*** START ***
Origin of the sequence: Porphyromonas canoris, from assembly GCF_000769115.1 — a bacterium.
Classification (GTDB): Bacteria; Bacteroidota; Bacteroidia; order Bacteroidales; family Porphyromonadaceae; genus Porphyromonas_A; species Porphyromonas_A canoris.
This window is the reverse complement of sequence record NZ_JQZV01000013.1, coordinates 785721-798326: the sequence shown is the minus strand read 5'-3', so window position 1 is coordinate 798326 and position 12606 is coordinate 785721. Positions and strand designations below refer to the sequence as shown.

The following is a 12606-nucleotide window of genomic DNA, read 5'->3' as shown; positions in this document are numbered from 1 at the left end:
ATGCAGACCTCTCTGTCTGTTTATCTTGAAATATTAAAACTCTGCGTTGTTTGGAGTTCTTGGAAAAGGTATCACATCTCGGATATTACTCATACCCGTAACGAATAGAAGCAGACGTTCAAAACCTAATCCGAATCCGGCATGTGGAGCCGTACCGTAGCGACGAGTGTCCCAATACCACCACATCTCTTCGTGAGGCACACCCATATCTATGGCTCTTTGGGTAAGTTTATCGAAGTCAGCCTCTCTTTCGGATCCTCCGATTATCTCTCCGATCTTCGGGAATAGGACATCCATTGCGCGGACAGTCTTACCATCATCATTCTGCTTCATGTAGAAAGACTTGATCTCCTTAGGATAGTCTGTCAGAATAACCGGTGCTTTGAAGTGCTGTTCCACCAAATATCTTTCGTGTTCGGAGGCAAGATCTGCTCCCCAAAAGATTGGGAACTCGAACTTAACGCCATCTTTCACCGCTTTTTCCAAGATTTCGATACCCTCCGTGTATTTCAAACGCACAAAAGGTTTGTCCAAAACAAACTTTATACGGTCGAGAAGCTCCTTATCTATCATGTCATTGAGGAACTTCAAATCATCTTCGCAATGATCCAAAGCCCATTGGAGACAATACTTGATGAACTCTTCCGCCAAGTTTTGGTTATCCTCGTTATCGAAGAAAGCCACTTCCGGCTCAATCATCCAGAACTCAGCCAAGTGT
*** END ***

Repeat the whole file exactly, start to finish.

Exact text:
Origin of the sequence: Porphyromonas canoris, from assembly GCF_000769115.1 — a bacterium.
Classification (GTDB): Bacteria; Bacteroidota; Bacteroidia; order Bacteroidales; family Porphyromonadaceae; genus Porphyromonas_A; species Porphyromonas_A canoris.
This window is the reverse complement of sequence record NZ_JQZV01000013.1, coordinates 785721-798326: the sequence shown is the minus strand read 5'-3', so window position 1 is coordinate 798326 and position 12606 is coordinate 785721. Positions and strand designations below refer to the sequence as shown.

The following is a 12606-nucleotide window of genomic DNA, read 5'->3' as shown; positions in this document are numbered from 1 at the left end:
ATGCAGACCTCTCTGTCTGTTTATCTTGAAATATTAAAACTCTGCGTTGTTTGGAGTTCTTGGAAAAGGTATCACATCTCGGATATTACTCATACCCGTAACGAATAGAAGCAGACGTTCAAAACCTAATCCGAATCCGGCATGTGGAGCCGTACCGTAGCGACGAGTGTCCCAATACCACCACATCTCTTCGTGAGGCACACCCATATCTATGGCTCTTTGGGTAAGTTTATCGAAGTCAGCCTCTCTTTCGGATCCTCCGATTATCTCTCCGATCTTCGGGAATAGGACATCCATTGCGCGGACAGTCTTACCATCATCATTCTGCTTCATGTAGAAAGACTTGATCTCCTTAGGATAGTCTGTCAGAATAACCGGTGCTTTGAAGTGCTGTTCCACCAAATATCTTTCGTGTTCGGAGGCAAGATCTGCTCCCCAAAAGATTGGGAACTCGAACTTAACGCCATCTTTCACCGCTTTTTCCAAGATTTCGATACCCTCCGTGTATTTCAAACGCACAAAAGGTTTGTCCAAAACAAACTTTATACGGTCGAGAAGCTCCTTATCTATCATGTCATTGAGGAACTTCAAATCATCTTCGCAATGATCCAAAGCCCATTGGAGACAATACTTGATGAACTCTTCCGCCAAGTTTTGGTTATCCTCGTTATCGAAGAAAGCCACTTCCGGCTCAATCATCCAGAACTCAGCCAAGTGT